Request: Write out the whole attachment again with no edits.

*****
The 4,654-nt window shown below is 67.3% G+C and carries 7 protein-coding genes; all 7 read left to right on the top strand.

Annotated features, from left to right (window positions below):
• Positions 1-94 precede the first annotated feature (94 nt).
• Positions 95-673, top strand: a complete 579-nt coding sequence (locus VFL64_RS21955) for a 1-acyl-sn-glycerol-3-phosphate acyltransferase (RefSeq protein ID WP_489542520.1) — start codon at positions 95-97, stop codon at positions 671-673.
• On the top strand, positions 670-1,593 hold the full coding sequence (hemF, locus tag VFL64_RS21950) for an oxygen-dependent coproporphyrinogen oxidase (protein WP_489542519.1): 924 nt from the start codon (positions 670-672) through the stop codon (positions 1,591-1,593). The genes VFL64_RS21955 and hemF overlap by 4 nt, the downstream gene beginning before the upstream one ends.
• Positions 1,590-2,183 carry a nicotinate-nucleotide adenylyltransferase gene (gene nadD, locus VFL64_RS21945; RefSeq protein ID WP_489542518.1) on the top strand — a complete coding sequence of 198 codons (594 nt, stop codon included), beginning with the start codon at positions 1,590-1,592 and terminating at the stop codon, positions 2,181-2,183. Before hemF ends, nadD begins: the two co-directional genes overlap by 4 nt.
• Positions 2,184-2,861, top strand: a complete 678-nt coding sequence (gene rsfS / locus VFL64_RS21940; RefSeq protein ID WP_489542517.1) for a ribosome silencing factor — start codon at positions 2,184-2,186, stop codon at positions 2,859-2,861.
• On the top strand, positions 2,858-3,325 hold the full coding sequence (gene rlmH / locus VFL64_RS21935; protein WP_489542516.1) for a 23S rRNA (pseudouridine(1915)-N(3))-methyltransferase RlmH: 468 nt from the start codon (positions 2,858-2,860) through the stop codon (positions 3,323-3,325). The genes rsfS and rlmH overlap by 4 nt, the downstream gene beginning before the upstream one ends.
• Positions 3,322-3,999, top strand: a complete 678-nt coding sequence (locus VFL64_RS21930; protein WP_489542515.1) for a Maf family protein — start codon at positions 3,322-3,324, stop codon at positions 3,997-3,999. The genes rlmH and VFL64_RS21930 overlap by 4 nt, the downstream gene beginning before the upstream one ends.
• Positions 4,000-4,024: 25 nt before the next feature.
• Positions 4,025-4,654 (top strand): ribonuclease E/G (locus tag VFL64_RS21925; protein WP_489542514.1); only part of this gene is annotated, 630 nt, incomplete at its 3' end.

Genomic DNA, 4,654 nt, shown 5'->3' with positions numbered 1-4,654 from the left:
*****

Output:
The 4,654-nt window shown below is 67.3% G+C and carries 7 protein-coding genes; all 7 read left to right on the top strand.

Annotated features, from left to right (window positions below):
• Positions 1-94 precede the first annotated feature (94 nt).
• Positions 95-673, top strand: a complete 579-nt coding sequence (locus VFL64_RS21955) for a 1-acyl-sn-glycerol-3-phosphate acyltransferase (RefSeq protein ID WP_489542520.1) — start codon at positions 95-97, stop codon at positions 671-673.
• On the top strand, positions 670-1,593 hold the full coding sequence (hemF, locus tag VFL64_RS21950) for an oxygen-dependent coproporphyrinogen oxidase (protein WP_489542519.1): 924 nt from the start codon (positions 670-672) through the stop codon (positions 1,591-1,593). The genes VFL64_RS21955 and hemF overlap by 4 nt, the downstream gene beginning before the upstream one ends.
• Positions 1,590-2,183 carry a nicotinate-nucleotide adenylyltransferase gene (gene nadD, locus VFL64_RS21945; RefSeq protein ID WP_489542518.1) on the top strand — a complete coding sequence of 198 codons (594 nt, stop codon included), beginning with the start codon at positions 1,590-1,592 and terminating at the stop codon, positions 2,181-2,183. Before hemF ends, nadD begins: the two co-directional genes overlap by 4 nt.
• Positions 2,184-2,861, top strand: a complete 678-nt coding sequence (gene rsfS / locus VFL64_RS21940; RefSeq protein ID WP_489542517.1) for a ribosome silencing factor — start codon at positions 2,184-2,186, stop codon at positions 2,859-2,861.
• On the top strand, positions 2,858-3,325 hold the full coding sequence (gene rlmH / locus VFL64_RS21935; protein WP_489542516.1) for a 23S rRNA (pseudouridine(1915)-N(3))-methyltransferase RlmH: 468 nt from the start codon (positions 2,858-2,860) through the stop codon (positions 3,323-3,325). The genes rsfS and rlmH overlap by 4 nt, the downstream gene beginning before the upstream one ends.
• Positions 3,322-3,999, top strand: a complete 678-nt coding sequence (locus VFL64_RS21930; protein WP_489542515.1) for a Maf family protein — start codon at positions 3,322-3,324, stop codon at positions 3,997-3,999. The genes rlmH and VFL64_RS21930 overlap by 4 nt, the downstream gene beginning before the upstream one ends.
• Positions 4,000-4,024: 25 nt before the next feature.
• Positions 4,025-4,654 (top strand): ribonuclease E/G (locus tag VFL64_RS21925; protein WP_489542514.1); only part of this gene is annotated, 630 nt, incomplete at its 3' end.

Genomic DNA, 4,654 nt, shown 5'->3' with positions numbered 1-4,654 from the left: